By Laura Giovanelli | Journal Reporter
Published: March 4, 2010
Address: 126-G S. Main St., Kernersville.
Hours: 11 a.m. to 11 p.m. seven days a week.
Type of cuisine: For dinner, which my review is based on, boldly flavored small plates and bistro fare with a heavy Greek and Spanish bent. Salads and such sandwiches as Reubens are the norm at lunch.
Alcohol: Beer and wine, but the real star is the wine list -- plenty of choices by the glass, from aromatic Oregon Pinot Gris to such food-friendly light Italian reds as Barbera. There's a particular emphasis on Spanish wines, and dry and sweet sherries.
Health-department rating: 96 percent.
Price range: Lunch: $4.95 to $8.95. Dinner: Tapas, mezze and appetizers: $3.95 to $8.95. Entrees: $13.95 to $23.95; Desserts: $5.95.
Credit cards: MasterCard, Visa, Discover.
Atmosphere: Simple, warm, small -- kraft paper-topped tables, votive candles.
The wait: None, but it's a little place, so reservations could be a good idea.
Service: Still green, but eager and generous.
Be sure to try: Cauliflower gratin; olives; shrimp with garlic and chiles; calamari, pork and orange sausage with black-eyed peas; beef carpaccio; sauteed spinach with golden raisins, apples and pine nuts; scallops with romesco sauce; bread pudding; chocolate mousse; Grand Marnier cheesecake.
Stay away from: Fried oysters.
Will I go back? Yes, yes, yes!
Kernersville has always been this go-between area for me. I always feel like I'm rushing through on Business 40. Whipping by are the ubiquitous neon lights of interstate interchanges -- here a big-box store, there a mattress warehouse, fast-food drive-throughs and gas stations. Set well to the north of all that, Kernersville's sweet downtown can get overlooked. In about three seconds, we're all on our way to somewhere else.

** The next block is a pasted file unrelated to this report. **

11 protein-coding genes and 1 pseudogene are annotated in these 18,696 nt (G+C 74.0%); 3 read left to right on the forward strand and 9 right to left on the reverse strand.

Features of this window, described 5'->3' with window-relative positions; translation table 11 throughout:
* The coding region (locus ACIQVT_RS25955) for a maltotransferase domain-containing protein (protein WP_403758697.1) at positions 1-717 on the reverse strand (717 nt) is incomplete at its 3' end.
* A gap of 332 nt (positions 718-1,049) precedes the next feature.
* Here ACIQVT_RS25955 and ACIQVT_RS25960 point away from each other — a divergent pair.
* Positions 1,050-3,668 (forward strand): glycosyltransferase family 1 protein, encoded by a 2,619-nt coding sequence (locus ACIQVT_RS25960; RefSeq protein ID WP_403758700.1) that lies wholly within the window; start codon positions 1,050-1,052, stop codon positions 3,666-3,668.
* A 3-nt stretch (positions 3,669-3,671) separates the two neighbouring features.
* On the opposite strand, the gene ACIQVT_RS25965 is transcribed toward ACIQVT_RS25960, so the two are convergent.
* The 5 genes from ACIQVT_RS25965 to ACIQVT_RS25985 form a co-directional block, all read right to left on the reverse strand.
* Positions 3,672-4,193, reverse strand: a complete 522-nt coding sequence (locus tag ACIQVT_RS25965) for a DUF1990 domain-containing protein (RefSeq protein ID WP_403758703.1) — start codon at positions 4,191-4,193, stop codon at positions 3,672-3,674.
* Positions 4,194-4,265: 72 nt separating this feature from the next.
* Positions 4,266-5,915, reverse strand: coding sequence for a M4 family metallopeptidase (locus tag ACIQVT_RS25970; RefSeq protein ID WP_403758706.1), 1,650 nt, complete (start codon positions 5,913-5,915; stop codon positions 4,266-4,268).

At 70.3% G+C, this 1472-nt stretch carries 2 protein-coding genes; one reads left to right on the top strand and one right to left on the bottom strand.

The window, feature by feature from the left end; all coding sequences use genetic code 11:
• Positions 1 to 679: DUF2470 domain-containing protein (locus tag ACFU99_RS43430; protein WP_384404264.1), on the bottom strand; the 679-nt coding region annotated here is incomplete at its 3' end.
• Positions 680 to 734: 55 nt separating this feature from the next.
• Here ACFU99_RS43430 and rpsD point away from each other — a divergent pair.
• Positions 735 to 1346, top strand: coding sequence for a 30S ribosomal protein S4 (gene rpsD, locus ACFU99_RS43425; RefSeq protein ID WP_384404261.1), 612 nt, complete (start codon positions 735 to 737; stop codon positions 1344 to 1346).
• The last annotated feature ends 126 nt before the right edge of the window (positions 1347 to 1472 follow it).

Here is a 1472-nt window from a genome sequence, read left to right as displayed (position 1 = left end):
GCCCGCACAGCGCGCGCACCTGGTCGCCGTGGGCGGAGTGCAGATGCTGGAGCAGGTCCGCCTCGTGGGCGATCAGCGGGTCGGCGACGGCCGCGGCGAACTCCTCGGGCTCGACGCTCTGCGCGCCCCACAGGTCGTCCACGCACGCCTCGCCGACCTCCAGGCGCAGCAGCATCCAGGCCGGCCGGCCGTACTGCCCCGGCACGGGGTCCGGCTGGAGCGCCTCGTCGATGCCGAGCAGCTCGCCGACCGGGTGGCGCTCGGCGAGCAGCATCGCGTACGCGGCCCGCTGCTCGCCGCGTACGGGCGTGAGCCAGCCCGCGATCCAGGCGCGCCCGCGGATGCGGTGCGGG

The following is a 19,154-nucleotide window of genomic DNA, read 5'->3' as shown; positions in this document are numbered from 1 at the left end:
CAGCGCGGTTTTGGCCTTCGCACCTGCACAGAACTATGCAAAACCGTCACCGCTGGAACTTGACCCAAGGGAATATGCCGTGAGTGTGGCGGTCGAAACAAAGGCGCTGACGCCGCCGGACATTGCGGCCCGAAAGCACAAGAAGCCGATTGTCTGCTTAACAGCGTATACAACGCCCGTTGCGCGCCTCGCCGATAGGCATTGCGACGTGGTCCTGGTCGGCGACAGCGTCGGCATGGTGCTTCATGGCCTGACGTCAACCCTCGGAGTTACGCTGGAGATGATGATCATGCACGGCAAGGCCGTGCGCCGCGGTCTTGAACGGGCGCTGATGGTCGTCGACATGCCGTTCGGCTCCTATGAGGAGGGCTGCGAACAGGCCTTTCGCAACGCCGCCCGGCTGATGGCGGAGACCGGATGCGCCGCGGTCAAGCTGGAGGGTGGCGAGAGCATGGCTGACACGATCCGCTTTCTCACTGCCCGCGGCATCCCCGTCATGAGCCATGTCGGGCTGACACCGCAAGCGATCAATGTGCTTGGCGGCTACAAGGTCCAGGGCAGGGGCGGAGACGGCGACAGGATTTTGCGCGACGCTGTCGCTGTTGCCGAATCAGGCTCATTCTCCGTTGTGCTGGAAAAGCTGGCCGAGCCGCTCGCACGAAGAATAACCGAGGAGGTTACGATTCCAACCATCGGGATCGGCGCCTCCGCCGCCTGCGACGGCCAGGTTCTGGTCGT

And suddenly, happily, there's reason to come to a screeching halt at dinnertime, and that's Bistro B & Wine Bar, a small-town restaurant with big-town taste.
Tucked into a narrow alley off Main Street, Bistro B is pretty enough to look at: walls in shades of mustardy-brown, library-like shelves. Fairy lights twinkle outside through wide windows, echoed by votives on tables topped with white napery and kraft paper.
But to eat!
Gambas al ajillo (garlicky, spicy shrimp) slide up next to such bistro hits as hanger steak and frites. A side of sauteed spinach is cut with golden raisins, apples and pine nuts. There are traditional entrees and trendy small plates; mezze and tapas; shallow bowls of olives, slightly warmed; and cured chorizo, and steak frites. Black-eyed peas share plates with mavrofassoula me loukaniko, salty pork sausage with a floral orange undercurrent. There's bread pudding -- dreamy bread pudding -- caramelized and currant-laced. There are seared scallops, anchored by a smear of smoky romesco sauce and the vegetal crunch of rappini fried to an airy crisp.
Bistro B opened in late December, the collaboration of three siblings: James and Timothy Bocholis, and Sandra Powell. Timothy cooks. He's half-Greek but has cooked in Venezuela, Spain, Washington, Miami, California and Greensboro (he owned Valencias Tapas Bar and Restaurant). His menu is a travelogue, a photo album, snapshots of dishes familiar and new, all a jumble of delicious.